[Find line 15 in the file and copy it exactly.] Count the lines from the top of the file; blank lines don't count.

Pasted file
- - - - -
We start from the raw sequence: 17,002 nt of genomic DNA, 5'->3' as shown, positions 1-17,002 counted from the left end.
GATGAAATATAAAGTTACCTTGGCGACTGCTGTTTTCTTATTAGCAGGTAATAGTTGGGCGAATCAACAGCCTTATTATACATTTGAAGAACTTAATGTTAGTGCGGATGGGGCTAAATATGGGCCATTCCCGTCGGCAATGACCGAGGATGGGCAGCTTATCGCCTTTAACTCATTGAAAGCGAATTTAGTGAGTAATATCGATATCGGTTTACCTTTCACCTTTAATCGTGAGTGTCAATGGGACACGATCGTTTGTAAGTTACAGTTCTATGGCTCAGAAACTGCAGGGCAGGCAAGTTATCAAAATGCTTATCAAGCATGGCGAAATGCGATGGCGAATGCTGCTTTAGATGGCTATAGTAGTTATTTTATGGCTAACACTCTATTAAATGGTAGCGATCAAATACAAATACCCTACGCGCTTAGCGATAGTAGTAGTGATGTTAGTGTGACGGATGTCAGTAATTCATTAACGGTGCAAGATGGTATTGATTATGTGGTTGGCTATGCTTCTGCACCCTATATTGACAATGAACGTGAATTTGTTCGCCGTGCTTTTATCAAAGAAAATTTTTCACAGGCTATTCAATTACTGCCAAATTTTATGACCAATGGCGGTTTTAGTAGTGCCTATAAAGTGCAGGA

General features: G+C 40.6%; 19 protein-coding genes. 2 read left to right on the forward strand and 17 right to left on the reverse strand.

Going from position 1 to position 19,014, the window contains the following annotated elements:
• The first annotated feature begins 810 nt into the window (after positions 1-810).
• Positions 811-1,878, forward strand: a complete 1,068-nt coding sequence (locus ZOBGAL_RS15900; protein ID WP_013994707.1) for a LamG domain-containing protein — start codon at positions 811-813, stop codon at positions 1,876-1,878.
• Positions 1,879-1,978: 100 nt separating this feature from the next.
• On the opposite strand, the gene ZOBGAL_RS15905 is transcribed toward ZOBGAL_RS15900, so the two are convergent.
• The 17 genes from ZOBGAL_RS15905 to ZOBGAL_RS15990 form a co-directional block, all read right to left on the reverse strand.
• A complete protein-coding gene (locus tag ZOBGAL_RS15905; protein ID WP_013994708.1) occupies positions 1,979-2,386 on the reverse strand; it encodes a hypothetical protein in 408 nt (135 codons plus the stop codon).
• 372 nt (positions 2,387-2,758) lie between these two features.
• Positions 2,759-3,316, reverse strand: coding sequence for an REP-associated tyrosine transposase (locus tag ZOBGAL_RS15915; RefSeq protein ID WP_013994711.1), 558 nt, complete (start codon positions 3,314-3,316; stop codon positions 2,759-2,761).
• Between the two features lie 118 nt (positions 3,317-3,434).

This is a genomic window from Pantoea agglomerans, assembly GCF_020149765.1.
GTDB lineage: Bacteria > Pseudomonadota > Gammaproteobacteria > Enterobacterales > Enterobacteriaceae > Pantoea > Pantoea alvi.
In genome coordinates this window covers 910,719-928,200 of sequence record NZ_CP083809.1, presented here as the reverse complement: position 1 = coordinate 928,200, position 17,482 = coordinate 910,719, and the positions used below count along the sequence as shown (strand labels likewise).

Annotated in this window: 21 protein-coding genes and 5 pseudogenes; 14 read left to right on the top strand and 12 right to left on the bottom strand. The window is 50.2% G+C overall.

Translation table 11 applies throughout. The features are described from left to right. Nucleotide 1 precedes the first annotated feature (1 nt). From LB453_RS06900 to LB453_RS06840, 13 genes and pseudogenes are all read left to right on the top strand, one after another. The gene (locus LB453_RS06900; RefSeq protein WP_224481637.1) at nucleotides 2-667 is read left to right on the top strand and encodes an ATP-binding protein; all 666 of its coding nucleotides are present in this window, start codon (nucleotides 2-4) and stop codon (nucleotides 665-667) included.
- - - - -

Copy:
GTDB lineage: Bacteria > Pseudomonadota > Gammaproteobacteria > Enterobacterales > Enterobacteriaceae > Pantoea > Pantoea alvi.